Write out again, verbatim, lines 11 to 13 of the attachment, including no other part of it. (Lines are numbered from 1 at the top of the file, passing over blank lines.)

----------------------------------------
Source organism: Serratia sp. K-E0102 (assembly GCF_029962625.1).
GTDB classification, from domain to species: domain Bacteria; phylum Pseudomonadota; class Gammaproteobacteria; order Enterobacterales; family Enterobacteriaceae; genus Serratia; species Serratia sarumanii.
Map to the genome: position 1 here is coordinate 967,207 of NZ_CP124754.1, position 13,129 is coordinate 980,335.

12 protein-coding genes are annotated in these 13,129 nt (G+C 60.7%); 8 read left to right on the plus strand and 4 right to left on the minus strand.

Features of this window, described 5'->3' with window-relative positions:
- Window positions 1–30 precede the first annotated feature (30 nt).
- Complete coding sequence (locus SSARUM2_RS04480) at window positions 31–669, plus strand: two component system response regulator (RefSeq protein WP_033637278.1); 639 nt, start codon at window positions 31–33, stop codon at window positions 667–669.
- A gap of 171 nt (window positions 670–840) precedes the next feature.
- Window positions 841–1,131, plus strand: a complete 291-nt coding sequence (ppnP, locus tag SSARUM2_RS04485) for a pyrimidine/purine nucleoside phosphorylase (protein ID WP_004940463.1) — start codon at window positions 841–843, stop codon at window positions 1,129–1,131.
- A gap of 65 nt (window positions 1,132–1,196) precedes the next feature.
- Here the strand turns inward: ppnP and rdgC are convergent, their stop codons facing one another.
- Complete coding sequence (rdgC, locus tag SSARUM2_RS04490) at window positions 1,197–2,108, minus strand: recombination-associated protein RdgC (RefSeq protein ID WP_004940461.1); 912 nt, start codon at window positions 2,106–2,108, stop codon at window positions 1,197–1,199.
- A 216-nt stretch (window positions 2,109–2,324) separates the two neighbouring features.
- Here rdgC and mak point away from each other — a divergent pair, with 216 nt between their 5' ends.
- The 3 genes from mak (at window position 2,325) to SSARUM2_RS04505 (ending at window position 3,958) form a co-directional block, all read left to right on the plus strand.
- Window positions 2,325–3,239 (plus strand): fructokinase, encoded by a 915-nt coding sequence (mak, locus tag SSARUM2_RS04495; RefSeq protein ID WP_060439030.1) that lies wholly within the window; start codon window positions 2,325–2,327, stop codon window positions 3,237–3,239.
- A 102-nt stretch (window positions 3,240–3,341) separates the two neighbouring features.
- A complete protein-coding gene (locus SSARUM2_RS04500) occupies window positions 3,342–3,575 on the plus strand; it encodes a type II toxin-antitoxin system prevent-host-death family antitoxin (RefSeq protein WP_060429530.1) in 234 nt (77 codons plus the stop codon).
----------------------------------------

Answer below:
- Here the strand turns inward: ppnP and rdgC are convergent, their stop codons facing one another.
- Complete coding sequence (rdgC, locus tag SSARUM2_RS04490) at window positions 1,197–2,108, minus strand: recombination-associated protein RdgC (RefSeq protein ID WP_004940461.1); 912 nt, start codon at window positions 2,106–2,108, stop codon at window positions 1,197–1,199.
- A 216-nt stretch (window positions 2,109–2,324) separates the two neighbouring features.